Welcome to Atlas


According to the Kauffman Foundation, 54% of millennials want to start or join a startup. This number has never been so high or risen so quickly.

A powerful new infrastructure supports entrepreneurship. Startup costs have dropped precipitously, and the internet has democratized information and tools. Accelerators and incubators, grant programs, and greater access to capital have kindled the entrepreneurial fire.

Young people today believe that best way to change the world is to start a business. Therefore, who entrepreneurs are and what they believe matters more than ever. The character of our next generation of entrepreneurs will determine our culture and our future.

ATLAS aims to cultivate purpose, judgment, integrity, urgency and curiosity in the next generation of entrepreneurs by showcasing extraordinary leaders in everyday life, the values that drive them and the paths that have formed them.

Join us as we study their lives and their journeys.



What is a “Principled Entrepreneur?”

Principled entrepreneurs demonstrate the following attributes while developing a strong sense of individual responsibility and growing a profitable business:

  • Purpose — Principled entrepreneurs pursue their calling with urgency and discipline. They deliberately align their personal mission with their business and favor impact over ideas.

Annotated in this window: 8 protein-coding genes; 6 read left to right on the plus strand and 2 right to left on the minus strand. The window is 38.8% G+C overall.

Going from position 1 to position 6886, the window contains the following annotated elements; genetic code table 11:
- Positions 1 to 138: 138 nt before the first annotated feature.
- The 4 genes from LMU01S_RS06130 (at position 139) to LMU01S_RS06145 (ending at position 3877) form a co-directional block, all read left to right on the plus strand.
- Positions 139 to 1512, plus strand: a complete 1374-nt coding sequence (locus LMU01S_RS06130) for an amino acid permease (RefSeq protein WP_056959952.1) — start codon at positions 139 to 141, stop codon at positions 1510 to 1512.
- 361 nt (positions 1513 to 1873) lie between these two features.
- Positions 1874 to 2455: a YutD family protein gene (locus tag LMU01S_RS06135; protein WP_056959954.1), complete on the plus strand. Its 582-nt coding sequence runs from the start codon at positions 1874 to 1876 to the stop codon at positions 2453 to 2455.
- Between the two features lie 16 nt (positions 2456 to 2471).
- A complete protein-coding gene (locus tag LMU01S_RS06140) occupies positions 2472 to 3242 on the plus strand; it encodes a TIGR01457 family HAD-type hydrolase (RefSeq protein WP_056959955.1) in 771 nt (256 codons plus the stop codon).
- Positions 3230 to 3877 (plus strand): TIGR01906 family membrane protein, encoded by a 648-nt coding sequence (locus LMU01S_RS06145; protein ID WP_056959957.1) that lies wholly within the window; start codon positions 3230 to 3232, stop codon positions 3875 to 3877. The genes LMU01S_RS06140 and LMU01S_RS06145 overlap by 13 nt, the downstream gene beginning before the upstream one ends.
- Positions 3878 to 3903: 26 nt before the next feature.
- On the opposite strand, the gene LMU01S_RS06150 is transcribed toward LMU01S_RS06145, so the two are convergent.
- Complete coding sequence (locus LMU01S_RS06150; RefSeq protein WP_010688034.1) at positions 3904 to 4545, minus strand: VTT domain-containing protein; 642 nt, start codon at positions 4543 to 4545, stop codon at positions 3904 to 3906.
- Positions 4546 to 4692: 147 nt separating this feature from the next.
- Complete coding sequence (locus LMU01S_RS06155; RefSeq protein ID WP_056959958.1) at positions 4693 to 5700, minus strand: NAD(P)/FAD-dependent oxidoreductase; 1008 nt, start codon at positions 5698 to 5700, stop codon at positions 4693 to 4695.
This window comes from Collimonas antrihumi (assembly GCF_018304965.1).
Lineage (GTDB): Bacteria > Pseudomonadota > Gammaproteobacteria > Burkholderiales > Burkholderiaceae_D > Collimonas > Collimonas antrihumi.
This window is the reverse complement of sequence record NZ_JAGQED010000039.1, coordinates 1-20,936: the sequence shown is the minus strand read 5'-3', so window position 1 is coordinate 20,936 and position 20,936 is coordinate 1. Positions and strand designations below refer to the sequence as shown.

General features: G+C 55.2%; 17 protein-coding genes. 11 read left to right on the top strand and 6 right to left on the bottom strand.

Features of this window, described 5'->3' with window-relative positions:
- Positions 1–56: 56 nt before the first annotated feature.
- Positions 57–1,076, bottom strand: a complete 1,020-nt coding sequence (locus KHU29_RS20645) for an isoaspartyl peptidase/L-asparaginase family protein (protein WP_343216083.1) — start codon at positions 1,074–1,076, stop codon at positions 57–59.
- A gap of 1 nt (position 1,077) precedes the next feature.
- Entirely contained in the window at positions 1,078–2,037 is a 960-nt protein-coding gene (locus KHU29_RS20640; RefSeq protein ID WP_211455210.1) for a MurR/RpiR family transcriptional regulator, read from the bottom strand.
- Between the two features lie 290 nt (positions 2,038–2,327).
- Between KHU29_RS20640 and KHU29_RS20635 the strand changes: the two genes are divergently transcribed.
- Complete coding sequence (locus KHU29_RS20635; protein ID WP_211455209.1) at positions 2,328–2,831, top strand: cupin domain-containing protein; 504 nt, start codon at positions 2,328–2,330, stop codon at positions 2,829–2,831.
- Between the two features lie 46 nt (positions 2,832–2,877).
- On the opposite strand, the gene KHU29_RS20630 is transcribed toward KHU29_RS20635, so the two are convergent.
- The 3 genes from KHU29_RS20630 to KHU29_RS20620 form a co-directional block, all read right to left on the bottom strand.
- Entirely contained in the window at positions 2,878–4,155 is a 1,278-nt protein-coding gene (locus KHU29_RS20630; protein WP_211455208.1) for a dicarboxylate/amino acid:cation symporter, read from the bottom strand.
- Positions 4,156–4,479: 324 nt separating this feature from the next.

• Judgment — Principled entrepreneurs make business decisions based on facts and reason in ways that leverage their skill, experience and resources efficiently.
  • Curiosity — Principled Entrepreneurs learn eagerly, rapidly and humbly. They ask "why" at every turn and seek to learn within and beyond their specialty.
  • Integrity — Principled Entrepreneurs question actions inconsistent with their values and go out of their way to stand up for what is right no matter what. They seek to meaningfully advance their industry in a deliberate and respectful manner that champions agency, initiative, and teamwork.
  • Service — Principled Entrepreneurs share their gifts with others, but choose wisely who they serve. They have an ethic of stewardship and expect to account for how they've administered what others have entrusted them with. They are willing to invest in a healthy civil society.

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